Now, if you enjoyed the article, please like it, tweet about it, or share it by clicking on one of the buttons below!

References

http://www.victorianweb.org/authors/dickens/bleakhouse/carter.html

http://classiclit.about.com/od/dickenscharles2/a/aa_cdickensquot.htm

http://exec.typepad.com/greatexpectations/dickens-attitude-to-the-law.html

http://www.victorianweb.org/authors/dickens/diniejko.html

http://orwell.ru/library/reviews/dickens/english/e_chd

http://www.bbc.co.uk/news/magazine-16907648

http://www.dickens.port.ac.uk/poverty/

http://www.victorianweb.org/authors/dickens/bleakhouse/carter.html

http://charlesdickenspage.com/twist.html

http://www.theguardian.com/politics/blog/2012/jan/12/welfare-reform-charles-dickens

Little Dorrit: http://www2.hn.psu.edu/faculty/jmanis/dickens/LittleDorrit6x9.pdf

Olive Twist: http://www.planetebook.com/ebooks/Oliver-Twist.pdf

A Christmas Carol: http://www.ibiblio.org/ebooks/Dickens/Carol/Dickens_Carol.pdf

The Noble Savage: http://www.readbookonline.net/readOnLine/2529


In her latest article, Georgie Broad reflects on the life of women in Victorian Britain. She does so by contrasting the lives of rich and poor – and then showing just what these two very different groups had in common.

 

Few eras in history can evoke such ideas of contrast between the lives of different people as that of the Victorian era of 1837-1901 in Britain. The reign of Queen Victoria brought with it an age of prosperity and national pride in Britain, and is often considered one of the most important and influential times in the country’s history.

As easy as it is to romanticize this period, especially given the push toward arts, a more gentile and sentimentalized way of life, and the stirrings of a more liberal type of politics, we must also remember the vast divides in lifestyle, and gender and class equality. This can be seen in the rigid class division of the time. Four main classes existed: the nobility and gentry at the top of the ladder, trailed by the middle class (often these two are combined to cover the “upper class” in general), and then the “upper” working class, swiftly followed by the poorest of the poor, the “lower” working class (again, these latter two are often combined to form the “lower class” as a whole).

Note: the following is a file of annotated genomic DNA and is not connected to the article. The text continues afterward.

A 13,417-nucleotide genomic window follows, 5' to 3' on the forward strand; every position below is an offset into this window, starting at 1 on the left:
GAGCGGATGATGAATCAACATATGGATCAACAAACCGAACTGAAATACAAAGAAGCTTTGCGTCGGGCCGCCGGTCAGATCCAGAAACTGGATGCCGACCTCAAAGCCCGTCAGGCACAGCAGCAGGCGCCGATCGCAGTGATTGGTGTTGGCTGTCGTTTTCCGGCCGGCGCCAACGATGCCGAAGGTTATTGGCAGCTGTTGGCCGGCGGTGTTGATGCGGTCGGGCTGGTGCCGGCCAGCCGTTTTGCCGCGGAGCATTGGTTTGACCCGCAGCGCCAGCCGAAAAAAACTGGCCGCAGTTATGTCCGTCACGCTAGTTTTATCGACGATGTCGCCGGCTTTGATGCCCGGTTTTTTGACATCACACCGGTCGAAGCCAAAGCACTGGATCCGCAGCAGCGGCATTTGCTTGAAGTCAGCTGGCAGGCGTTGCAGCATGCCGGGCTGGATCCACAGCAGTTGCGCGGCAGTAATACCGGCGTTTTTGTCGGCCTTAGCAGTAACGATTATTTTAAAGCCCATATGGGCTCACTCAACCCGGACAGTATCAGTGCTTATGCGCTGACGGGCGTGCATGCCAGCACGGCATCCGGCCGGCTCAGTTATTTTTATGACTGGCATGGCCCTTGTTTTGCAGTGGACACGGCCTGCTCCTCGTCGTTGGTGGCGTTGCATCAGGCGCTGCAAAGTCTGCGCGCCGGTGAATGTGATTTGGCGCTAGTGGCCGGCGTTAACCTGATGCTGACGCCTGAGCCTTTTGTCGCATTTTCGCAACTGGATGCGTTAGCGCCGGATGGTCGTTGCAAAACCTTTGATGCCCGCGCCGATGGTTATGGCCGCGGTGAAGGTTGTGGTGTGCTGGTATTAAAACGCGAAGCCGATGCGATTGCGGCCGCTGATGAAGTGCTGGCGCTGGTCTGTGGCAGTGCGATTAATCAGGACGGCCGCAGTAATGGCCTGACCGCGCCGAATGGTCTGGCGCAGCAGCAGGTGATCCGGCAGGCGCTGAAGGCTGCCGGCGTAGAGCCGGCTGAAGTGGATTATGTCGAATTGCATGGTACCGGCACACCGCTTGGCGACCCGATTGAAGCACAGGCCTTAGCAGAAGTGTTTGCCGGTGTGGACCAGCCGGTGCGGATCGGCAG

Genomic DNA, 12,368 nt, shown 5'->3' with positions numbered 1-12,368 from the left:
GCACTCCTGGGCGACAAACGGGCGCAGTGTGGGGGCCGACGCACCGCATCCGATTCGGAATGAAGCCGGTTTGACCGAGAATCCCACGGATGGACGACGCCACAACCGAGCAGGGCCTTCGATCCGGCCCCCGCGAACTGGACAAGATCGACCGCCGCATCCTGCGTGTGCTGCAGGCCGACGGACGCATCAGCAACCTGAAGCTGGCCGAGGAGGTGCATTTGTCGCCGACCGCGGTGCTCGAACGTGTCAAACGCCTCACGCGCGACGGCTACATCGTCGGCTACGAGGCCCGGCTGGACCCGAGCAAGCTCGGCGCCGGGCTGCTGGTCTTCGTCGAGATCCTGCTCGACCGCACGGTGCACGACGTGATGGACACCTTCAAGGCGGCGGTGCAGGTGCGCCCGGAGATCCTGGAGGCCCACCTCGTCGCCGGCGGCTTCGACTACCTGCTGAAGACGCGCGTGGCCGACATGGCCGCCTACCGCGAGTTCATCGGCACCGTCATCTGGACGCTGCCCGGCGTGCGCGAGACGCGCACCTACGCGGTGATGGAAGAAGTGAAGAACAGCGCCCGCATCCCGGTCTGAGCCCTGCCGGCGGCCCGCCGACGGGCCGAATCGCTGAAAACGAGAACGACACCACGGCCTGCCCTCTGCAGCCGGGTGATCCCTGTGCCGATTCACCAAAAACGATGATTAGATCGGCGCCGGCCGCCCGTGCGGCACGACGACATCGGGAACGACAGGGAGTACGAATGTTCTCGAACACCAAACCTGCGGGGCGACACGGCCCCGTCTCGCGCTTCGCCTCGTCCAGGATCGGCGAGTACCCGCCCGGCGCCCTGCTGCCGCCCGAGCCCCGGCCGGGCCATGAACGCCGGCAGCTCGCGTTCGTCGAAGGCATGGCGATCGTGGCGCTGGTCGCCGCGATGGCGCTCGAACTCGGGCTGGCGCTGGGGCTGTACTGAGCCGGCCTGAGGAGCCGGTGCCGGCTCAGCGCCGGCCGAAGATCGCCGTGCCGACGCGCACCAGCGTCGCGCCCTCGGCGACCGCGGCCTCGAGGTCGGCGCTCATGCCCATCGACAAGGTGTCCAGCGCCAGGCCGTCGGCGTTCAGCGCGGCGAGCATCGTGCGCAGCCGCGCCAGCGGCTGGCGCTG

The best way to not only explain and investigate class differences, but to highlight just how vast the problems of inequality and division were at the time, is to consider rich and poor in turn. There was the rich lady, who led the nostalgically stylized view of Victorian life – all bustles, petticoats and jewels, and conversely there was the somewhat less rosy existence of the poor woman; a life of chimney sweeping, workhouses, and prostitution.

 

PART I: THE RICH

Victorian England was a man’s world. More specifically, it was a rich, upper-class, man’s world, and even better if you had land, a large house, a title, and a doting wife. Women of this class enjoyed a life full of all the things money could buy; travel, fine clothes, good food and of course, servants and staff to do chores for them. 

The Victorian upper-classes in their fine clothes.

The Victorian upper-classes in their fine clothes.

Their allotted goal in life was to marry, have children and raise them in an appropriate and respectful manner. This in itself was seen to be sufficient fulfillment for an upper class woman and the role of devoted wife and mother was highly idealized in Victorian Britain. The perfect role model for the domesticity expected of upper, and especially middle class women, was that of Victoria herself, who doted upon her husband and children, and after Albert’s death remained loyal, modest and demure – engrossing herself in her regal affairs.

Unlike their lower class counterparts, upper class Victorian women more often than not had staff to help with the running of their home and the raising of their children, leaving them with plenty of time to enjoy the finer things in life. Dancing and grand social parties were commonplace in the lives of wealthy Victorian women, and offered them a chance to mingle with other women of similar backgrounds and to show off their fineries. However, in doing so, the ladies had to remember to adhere to certain unspoken rules of etiquette, lest they come across as vulgar and gain an unsavory reputation among the other members of the elite. The rules ranged from what kind of jewelry to wear, to where and with whom they were allowed to walk.